To the Rev. Reginald Jackson, head of the Black Ministers’ Council, the remarkable success of New Jersey’s private preschools holds an obvious lesson.
We need more school choice. We need to break the monopoly of the public school system. We need to build on this success by at least experimenting with vouchers in the K-12 system.
“These preschools, 70 percent of which are privately owned, are providing a good foundation for these children,” Jackson says. “The only way we’re going to know if it would make a difference in the later grades is by giving it a chance.”
That is not going to happen in New Jersey because here even talk of vouchers causes the teachers unions and the education establishment to break out in hives.
A voucher system would allow parents to pick whatever school they want, public or private. And the unions don’t want anybody to mess with their cozy monopoly, which works so well for all the adults involved.
Already, some educators in the suburbs are taking up battle stations. As the governor moves to expand preschool offerings to their districts, they are promising to keep the private preschools out of the loop.
“We would prefer to do it ourselves,” says Somerville Superintendent Carol Leary. “They will start out here as 3-year-olds and hopefully go right through high school.”
It’s a pity, because the preschool program today is probably the most remarkable success story of the last decade in this beleaguered state–because it includes private schools and the competition they bring.
The program relies on a healthy mix of public and private preschools that all receive public money–even those that are religiously inspired. About 45,000 children attend the schools, most of them in the poor urban districts known as Abbotts.
The results are in. The first wave of these kids has reached grammar school, and they are showing markedly higher scores on their reading and math tests. Fewer are landing in expensive special education programs. And teachers say these students tend to be better behaved.
How did this happen in a state that has taken such a hard line on school vouchers and has only grudgingly allowed charter schools?
It was an accident. The state Supreme Court in 1999 decreed that preschools would be established in the Abbott districts, and the public schools didn’t have the space or the teachers to do the job. They made room for private schools because the court put a gun to their head. Even the teachers unions went along.
“Initially I was dead-set against it, too,” says Tom Dunn, the former superintendent in Elizabeth who now lobbies for school administrators. “But I was proven wrong.”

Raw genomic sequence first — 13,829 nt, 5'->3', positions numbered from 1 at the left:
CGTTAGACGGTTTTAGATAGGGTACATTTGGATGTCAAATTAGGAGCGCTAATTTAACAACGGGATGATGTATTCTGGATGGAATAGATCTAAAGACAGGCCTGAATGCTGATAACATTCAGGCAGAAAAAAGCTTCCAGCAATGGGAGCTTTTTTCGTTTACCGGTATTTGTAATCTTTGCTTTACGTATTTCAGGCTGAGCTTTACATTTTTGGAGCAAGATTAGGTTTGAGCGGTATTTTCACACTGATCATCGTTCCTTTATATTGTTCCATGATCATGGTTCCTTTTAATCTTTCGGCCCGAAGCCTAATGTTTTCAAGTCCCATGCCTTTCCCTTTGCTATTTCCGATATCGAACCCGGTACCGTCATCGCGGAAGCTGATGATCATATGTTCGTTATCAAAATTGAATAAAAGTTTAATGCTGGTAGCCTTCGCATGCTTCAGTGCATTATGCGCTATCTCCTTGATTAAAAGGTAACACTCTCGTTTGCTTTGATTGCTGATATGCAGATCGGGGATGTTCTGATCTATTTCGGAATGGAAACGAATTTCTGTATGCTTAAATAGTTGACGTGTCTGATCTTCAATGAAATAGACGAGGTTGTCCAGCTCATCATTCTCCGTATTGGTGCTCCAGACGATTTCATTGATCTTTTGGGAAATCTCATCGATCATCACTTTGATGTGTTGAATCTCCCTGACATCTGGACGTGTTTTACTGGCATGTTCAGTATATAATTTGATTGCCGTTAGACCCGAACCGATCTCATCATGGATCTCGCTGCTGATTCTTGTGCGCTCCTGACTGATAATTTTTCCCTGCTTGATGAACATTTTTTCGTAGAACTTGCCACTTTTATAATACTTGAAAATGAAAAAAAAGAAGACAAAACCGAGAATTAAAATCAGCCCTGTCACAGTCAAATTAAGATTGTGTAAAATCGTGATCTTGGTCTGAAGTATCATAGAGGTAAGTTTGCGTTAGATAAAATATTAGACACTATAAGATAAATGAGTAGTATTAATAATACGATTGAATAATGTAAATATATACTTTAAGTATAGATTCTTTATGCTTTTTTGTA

As a convert, Dunn knows how public educators can turn this into a turf war, how someone like Leary could insist on banning private schools when she concedes she has no room in her own schools to do the job.
“There’s a feeling that I’m going to be responsible for this, so I want control, and I don’t want to be blamed for something that goes wrong,” Dunn says. “I can understand that initial reaction. But this works. And I plan to work with the superintendents to embrace this.”
Maybe some districts will bite. Maybe they’ll realize that the important point is whether the preschool is teaching children effectively, not whether it is public or private.
In the Abbott preschools, the state was perfectly impartial. It insisted on small class sizes, qualified teachers, and a proven curriculum. And it sent in teaching coaches, and enough money to make it work. That supervision is far more aggressive than is typical in pure voucher systems, so this is really a kind of hybrid.
But the preschools in these districts are both public and private. And because parents make the final choice about where to enroll their kids, the schools must compete for business.
So here we are. We have a success story, and the question is whether we have the wisdom to repeat it.
Meanwhile, Jackson says he will keep tilting at his windmill, pushing for a voucher system in the upper grades. He knows he won’t get it anytime soon. But for him, this is at its core a human rights issue.
It is simply wrong, Jackson says, to force poor children into public school monopolies when everyone knows many of these schools are failing, and even dangerous. He often asks a simple and telling question of those who disagree: “If you were in one of these urban districts, would you send your children there?”
Jackson is not quitting on the public schools. He sits on the board in Orange. And he is chairman of the board at Essex County Community College, where he says more than 80 percent of those graduating from the public schools need remedial classes.
“I’ve been in Jersey for 30 years and ever since I’ve been here they’ve talked about reforming the public schools, and they haven’t,” Jackson says. “That is my major frustration.”
And it will remain so, in all likelihood. Because New Jersey’s political establishment is not about to yield on this one–no matter what magic is being brewed in those Abbott preschools.
Tom Moran ([email protected]) is a staff writer for The Star-Ledger newspaper in New Jersey, where an earlier version of this article originally appeared on December 14. Reprinted with permission.